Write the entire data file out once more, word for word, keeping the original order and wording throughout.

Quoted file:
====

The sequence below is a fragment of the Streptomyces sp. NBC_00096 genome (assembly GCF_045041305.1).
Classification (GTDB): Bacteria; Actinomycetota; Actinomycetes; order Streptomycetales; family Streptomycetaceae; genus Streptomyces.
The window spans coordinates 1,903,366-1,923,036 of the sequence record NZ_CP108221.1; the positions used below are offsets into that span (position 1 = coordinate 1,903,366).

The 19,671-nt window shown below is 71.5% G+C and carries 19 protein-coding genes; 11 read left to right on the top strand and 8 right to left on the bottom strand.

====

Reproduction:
The sequence below is a fragment of the Streptomyces sp. NBC_00096 genome (assembly GCF_045041305.1).
Classification (GTDB): Bacteria; Actinomycetota; Actinomycetes; order Streptomycetales; family Streptomycetaceae; genus Streptomyces.
The window spans coordinates 1,903,366-1,923,036 of the sequence record NZ_CP108221.1; the positions used below are offsets into that span (position 1 = coordinate 1,903,366).

The 19,671-nt window shown below is 71.5% G+C and carries 19 protein-coding genes; 11 read left to right on the top strand and 8 right to left on the bottom strand.